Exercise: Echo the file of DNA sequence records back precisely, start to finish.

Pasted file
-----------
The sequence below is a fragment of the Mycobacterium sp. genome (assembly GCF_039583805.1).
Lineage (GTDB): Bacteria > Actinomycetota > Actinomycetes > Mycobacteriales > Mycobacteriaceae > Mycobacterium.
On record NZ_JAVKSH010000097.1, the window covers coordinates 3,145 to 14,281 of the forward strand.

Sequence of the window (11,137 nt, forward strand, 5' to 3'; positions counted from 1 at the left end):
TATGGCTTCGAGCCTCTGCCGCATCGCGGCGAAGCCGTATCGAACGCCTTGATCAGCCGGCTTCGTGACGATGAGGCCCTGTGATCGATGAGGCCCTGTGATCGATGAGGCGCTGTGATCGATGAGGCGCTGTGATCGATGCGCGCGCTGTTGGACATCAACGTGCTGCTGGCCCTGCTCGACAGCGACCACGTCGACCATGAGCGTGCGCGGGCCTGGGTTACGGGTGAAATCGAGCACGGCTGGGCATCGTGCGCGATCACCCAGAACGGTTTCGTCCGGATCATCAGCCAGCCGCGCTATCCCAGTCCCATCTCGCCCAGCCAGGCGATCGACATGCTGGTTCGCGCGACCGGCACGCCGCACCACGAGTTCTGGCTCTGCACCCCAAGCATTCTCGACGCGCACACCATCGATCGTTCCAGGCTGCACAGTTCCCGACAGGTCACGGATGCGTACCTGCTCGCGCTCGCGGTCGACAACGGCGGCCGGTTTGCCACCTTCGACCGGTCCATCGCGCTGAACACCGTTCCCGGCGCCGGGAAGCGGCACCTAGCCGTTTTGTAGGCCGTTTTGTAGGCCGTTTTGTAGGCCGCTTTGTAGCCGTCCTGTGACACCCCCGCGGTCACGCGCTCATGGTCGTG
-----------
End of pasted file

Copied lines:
The sequence below is a fragment of the Mycobacterium sp. genome (assembly GCF_039583805.1).
Lineage (GTDB): Bacteria > Actinomycetota > Actinomycetes > Mycobacteriales > Mycobacteriaceae > Mycobacterium.
On record NZ_JAVKSH010000097.1, the window covers coordinates 3,145 to 14,281 of the forward strand.

Sequence of the window (11,137 nt, forward strand, 5' to 3'; positions counted from 1 at the left end):
TATGGCTTCGAGCCTCTGCCGCATCGCGGCGAAGCCGTATCGAACGCCTTGATCAGCCGGCTTCGTGACGATGAGGCCCTGTGATCGATGAGGCCCTGTGATCGATGAGGCGCTGTGATCGATGAGGCGCTGTGATCGATGCGCGCGCTGTTGGACATCAACGTGCTGCTGGCCCTGCTCGACAGCGACCACGTCGACCATGAGCGTGCGCGGGCCTGGGTTACGGGTGAAATCGAGCACGGCTGGGCATCGTGCGCGATCACCCAGAACGGTTTCGTCCGGATCATCAGCCAGCCGCGCTATCCCAGTCCCATCTCGCCCAGCCAGGCGATCGACATGCTGGTTCGCGCGACCGGCACGCCGCACCACGAGTTCTGGCTCTGCACCCCAAGCATTCTCGACGCGCACACCATCGATCGTTCCAGGCTGCACAGTTCCCGACAGGTCACGGATGCGTACCTGCTCGCGCTCGCGGTCGACAACGGCGGCCGGTTTGCCACCTTCGACCGGTCCATCGCGCTGAACACCGTTCCCGGCGCCGGGAAGCGGCACCTAGCCGTTTTGTAGGCCGTTTTGTAGGCCGTTTTGTAGGCCGCTTTGTAGCCGTCCTGTGACACCCCCGCGGTCACGCGCTCATGGTCGTG